The Faculty (USA, 1998)
Directed by Robert Rodriguez
Starring Jordana Brewster, Clea DuVall, Laura Harris, Josh Hartnett
People who love classic works of literature often take a very puritanical view towards adaptations which update the setting, change the language, or otherwise make them more teen-friendly. They hold that the likes of Shakespeare, Dickens and Austen hold up without having to make concessions for more modern forms of speech and custom, and that repositioning them for adolescents doesn't so much pull in a new audience as provide them with an easy excuse for never reading the books in the first place.
They Live and Abel Ferrara's Body Snatchers. While primarily based on the short story Eight O'Clock in the Morning, They Live has 'Body Snatchers running right through it, using it to send up consumerism, advertising and the kind of anti-intellectualism that the likes of Neil Postman and Aldous Huxley had warned about. Ferrara's 'Body Snatchers, which came hot on the heels of Bad Lieutenant, pared the story down and confined its setting to an army base to make a point about social conformity and a loss of purpose for America after the Cold War had ended.
The Thing, with the pens filled with drugs standing in rather creatively for the petri dishes full of blood. The Faculty doesn't have the same unrelenting claustophobia that The Thing possessed - high school is, despite what some may feel, less oppressive than the Antarctic. Its ending is also more predictably upbeat - but that's not hard, given how cold and nihlistic The Thing's final scene was. But the film follows all the main beats of Carpenter's film quite nicely, keeping as much suspense as it can while still being more of a crowd-pleaser than a fully-fledged shocker.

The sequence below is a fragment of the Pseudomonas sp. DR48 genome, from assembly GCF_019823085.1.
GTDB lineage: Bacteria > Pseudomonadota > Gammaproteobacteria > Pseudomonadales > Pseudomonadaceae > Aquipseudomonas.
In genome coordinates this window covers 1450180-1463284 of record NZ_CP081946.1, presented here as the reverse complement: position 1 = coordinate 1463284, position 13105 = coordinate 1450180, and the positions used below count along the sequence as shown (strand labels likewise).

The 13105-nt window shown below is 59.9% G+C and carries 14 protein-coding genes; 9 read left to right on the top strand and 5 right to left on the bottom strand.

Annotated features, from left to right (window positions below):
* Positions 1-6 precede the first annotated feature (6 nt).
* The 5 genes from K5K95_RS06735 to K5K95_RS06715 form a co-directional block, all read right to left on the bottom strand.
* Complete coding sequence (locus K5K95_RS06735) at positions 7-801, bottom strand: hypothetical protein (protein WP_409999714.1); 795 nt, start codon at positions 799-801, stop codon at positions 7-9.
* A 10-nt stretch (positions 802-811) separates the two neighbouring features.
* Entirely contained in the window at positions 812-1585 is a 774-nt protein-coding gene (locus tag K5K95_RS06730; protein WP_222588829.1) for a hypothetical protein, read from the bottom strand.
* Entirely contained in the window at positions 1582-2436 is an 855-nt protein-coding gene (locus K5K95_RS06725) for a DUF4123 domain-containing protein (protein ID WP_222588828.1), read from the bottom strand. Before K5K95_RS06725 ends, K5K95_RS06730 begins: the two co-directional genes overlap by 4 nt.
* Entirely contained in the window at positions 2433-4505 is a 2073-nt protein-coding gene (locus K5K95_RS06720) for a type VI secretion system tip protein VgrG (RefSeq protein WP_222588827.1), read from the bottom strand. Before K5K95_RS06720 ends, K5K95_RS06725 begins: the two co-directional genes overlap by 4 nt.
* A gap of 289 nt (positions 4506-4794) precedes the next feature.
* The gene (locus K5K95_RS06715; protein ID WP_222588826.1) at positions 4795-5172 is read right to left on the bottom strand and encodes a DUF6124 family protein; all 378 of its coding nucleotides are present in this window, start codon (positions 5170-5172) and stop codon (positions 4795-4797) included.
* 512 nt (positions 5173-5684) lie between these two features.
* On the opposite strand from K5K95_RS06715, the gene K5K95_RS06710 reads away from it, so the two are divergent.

The Stepford Wives thrown in here and there - The Faculty works rather well, transliterating all the major plot developments and character arcs within a conventional but believable setting. The CGI is less overtly scary than Rob Bottin's groundbreaking effects from The Thing, but until the final showdown with the queen the effects are well-rendered and have a logical physicality to them. Some of the twists are well-executed and surprising, others make sense but are telegraphed to the audience; you won't shrink into your seat in terror like in the Kaufman version, but there's plenty of little jumps here and there.
Lord of the Rings Elijah Wood puts in a good performance here, but since he survives up to the halfway point, it quickly becomes certain that he will still be alive at the end - the legacy of Revenge of the Nerds as much as 'final girl' horror scenarios. Equally, the whole sexy teacher routine that Famke Janssen puts on is made just about credible by her knowingly ripe performance, but it's also a lazy bit of writing designed to pander to the target audience (albeit less lazy than Liz Hurley's similar get-up in the Bedazzled remake).
For more on cult films like The Stepford Wives, The Thing and They Live, check out The Movie Hour podcasts from Lionheart Radio.
NEXT REVIEW: Girl, Interrupted (1999)